Treating Schizophrenia

December 5, 2014 • Volume 24, Issue 43
Are antipsychotic drugs the best treatment?
By Sarah Glazer


Aaron Divita (Getty Images/The Washington Post/Leah Nash)
Sixteen-year-old Aaron Divita participates in a program in Eugene, Ore., for young people considered at risk of developing schizophrenia. Several programs around the country are attempting to identify and treat teenagers with early warning signs — like hearing voices — that might put them at risk for schizophrenia even before they've experienced a psychotic break. (Getty Images/The Washington Post/Leah Nash)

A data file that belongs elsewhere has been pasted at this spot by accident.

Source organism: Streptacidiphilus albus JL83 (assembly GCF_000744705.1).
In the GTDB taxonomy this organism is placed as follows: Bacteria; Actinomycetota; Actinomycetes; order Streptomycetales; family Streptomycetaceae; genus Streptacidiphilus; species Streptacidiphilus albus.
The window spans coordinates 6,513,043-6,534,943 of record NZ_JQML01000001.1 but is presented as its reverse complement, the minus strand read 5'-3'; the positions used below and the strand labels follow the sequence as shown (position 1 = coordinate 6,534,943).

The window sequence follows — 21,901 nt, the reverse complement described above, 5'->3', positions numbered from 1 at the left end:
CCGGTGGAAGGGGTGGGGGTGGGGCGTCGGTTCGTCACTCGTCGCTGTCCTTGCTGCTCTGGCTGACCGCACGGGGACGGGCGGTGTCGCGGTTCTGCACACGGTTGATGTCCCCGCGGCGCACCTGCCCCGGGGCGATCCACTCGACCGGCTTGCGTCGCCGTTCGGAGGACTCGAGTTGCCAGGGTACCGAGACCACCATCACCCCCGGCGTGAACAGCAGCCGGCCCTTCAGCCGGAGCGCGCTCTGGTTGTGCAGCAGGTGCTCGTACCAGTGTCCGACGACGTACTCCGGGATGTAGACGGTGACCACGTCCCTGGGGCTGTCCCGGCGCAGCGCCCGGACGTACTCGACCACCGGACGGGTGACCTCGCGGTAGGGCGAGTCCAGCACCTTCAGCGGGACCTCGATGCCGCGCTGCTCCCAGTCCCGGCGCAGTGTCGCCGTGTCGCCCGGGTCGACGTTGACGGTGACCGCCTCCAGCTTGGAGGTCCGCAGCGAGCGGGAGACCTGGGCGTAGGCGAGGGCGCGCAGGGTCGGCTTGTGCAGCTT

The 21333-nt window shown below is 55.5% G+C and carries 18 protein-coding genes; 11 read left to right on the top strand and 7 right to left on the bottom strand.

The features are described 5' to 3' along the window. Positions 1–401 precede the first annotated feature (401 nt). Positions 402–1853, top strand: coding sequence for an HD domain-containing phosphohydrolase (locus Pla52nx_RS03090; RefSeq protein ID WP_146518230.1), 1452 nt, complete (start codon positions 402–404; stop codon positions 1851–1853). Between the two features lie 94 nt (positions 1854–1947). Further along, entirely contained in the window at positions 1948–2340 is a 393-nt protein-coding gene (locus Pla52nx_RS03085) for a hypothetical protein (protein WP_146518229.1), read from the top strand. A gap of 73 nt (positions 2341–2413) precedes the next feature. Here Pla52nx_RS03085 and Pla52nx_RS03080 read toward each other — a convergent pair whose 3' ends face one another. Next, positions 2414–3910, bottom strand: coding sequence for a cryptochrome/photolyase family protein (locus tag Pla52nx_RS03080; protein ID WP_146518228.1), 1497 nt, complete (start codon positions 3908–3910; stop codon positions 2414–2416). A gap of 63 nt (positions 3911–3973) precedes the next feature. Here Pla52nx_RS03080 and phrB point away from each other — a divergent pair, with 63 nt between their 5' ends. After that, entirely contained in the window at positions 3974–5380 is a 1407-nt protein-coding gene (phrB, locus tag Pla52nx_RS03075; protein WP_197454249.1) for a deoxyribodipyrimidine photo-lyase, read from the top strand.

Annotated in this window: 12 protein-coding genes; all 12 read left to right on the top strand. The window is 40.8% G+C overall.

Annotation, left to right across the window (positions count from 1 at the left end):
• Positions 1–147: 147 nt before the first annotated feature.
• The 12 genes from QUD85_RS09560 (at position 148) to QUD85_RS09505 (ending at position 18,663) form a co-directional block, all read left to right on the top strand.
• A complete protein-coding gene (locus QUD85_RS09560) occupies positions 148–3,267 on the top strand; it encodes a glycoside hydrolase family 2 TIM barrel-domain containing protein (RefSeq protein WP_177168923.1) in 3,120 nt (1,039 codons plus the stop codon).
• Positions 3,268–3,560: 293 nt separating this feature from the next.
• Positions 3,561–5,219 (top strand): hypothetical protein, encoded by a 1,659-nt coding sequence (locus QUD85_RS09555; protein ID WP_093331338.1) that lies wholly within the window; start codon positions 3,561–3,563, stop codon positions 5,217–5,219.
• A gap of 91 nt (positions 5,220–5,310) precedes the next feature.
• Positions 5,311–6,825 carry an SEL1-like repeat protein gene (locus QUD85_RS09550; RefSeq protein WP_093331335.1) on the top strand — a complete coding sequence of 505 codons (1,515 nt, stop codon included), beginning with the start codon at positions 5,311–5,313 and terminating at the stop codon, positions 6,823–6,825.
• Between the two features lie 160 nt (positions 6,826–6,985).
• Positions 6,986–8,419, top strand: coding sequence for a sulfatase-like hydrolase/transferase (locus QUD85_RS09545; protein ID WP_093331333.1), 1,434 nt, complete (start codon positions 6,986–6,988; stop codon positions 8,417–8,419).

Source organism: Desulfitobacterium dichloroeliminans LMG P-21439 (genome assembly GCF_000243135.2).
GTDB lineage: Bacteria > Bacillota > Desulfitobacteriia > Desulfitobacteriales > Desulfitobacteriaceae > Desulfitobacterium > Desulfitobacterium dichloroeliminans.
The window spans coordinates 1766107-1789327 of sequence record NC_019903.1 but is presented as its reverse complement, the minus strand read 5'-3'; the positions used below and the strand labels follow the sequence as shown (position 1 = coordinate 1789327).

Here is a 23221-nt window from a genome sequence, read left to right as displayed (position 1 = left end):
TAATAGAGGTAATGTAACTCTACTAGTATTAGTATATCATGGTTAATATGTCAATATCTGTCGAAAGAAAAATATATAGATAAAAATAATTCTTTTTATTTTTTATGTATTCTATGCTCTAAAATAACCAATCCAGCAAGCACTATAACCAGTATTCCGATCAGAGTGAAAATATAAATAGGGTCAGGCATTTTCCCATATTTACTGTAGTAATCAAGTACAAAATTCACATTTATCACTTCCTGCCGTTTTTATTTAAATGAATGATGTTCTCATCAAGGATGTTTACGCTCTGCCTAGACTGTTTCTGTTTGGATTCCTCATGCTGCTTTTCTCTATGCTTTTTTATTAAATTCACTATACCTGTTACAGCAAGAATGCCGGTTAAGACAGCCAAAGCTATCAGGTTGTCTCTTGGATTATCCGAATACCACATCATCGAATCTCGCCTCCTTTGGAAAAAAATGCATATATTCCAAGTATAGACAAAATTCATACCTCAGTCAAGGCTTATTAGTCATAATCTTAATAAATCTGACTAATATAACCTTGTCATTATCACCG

Schizophrenia, a mental disorder that makes it difficult to distinguish reality from unreality, afflicts about 1 percent of the adult population, with symptoms typically emerging in adolescence or young adulthood. A growing number of experts believe schizophrenia is not a single disease, but rather a variety of disorders that manifest themselves in different ways. While many with the diagnosis hear voices, that experience lies on a continuum, from hearing the benign words of a deceased relative to enduring terrifying rants urging self-harm. Recent studies have sparked debate over whether psychiatric drugs taken over many years — today's mainstream treatment — may actually make it harder for people to cope with daily life and work. In addition, understanding voices as representations of past trauma is more helpful than trying to suppress them with drugs, some voice-hearers contend. Meanwhile, experts are divided over whether states should mandate involuntary outpatient treatment for those who need treatment but resist it.

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